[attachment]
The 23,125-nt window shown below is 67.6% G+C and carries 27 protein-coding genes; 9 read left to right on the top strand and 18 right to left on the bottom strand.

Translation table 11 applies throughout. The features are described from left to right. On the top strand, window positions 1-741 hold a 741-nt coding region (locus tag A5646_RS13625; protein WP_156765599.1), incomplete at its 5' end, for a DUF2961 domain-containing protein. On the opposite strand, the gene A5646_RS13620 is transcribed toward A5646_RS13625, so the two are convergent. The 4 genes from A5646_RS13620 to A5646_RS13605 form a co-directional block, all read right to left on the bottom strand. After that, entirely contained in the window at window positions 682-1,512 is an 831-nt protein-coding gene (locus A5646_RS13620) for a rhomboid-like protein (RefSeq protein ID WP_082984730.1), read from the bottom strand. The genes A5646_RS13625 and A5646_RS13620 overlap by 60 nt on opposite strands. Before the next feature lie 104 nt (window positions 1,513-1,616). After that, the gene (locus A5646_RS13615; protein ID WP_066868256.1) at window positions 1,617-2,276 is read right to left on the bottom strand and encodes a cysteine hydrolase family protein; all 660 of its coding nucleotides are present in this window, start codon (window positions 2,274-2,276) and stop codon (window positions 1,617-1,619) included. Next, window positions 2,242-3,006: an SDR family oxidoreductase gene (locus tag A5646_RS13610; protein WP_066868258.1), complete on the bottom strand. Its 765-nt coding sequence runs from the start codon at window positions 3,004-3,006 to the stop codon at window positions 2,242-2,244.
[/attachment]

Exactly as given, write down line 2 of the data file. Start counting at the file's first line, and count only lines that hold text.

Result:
Translation table 11 applies throughout. The features are described from left to right. On the top strand, window positions 1-741 hold a 741-nt coding region (locus tag A5646_RS13625; protein WP_156765599.1), incomplete at its 5' end, for a DUF2961 domain-containing protein. On the opposite strand, the gene A5646_RS13620 is transcribed toward A5646_RS13625, so the two are convergent. The 4 genes from A5646_RS13620 to A5646_RS13605 form a co-directional block, all read right to left on the bottom strand. After that, entirely contained in the window at window positions 682-1,512 is an 831-nt protein-coding gene (locus A5646_RS13620) for a rhomboid-like protein (RefSeq protein ID WP_082984730.1), read from the bottom strand. The genes A5646_RS13625 and A5646_RS13620 overlap by 60 nt on opposite strands. Before the next feature lie 104 nt (window positions 1,513-1,616). After that, the gene (locus A5646_RS13615; protein ID WP_066868256.1) at window positions 1,617-2,276 is read right to left on the bottom strand and encodes a cysteine hydrolase family protein; all 660 of its coding nucleotides are present in this window, start codon (window positions 2,274-2,276) and stop codon (window positions 1,617-1,619) included. Next, window positions 2,242-3,006: an SDR family oxidoreductase gene (locus tag A5646_RS13610; protein WP_066868258.1), complete on the bottom strand. Its 765-nt coding sequence runs from the start codon at window positions 3,004-3,006 to the stop codon at window positions 2,242-2,244.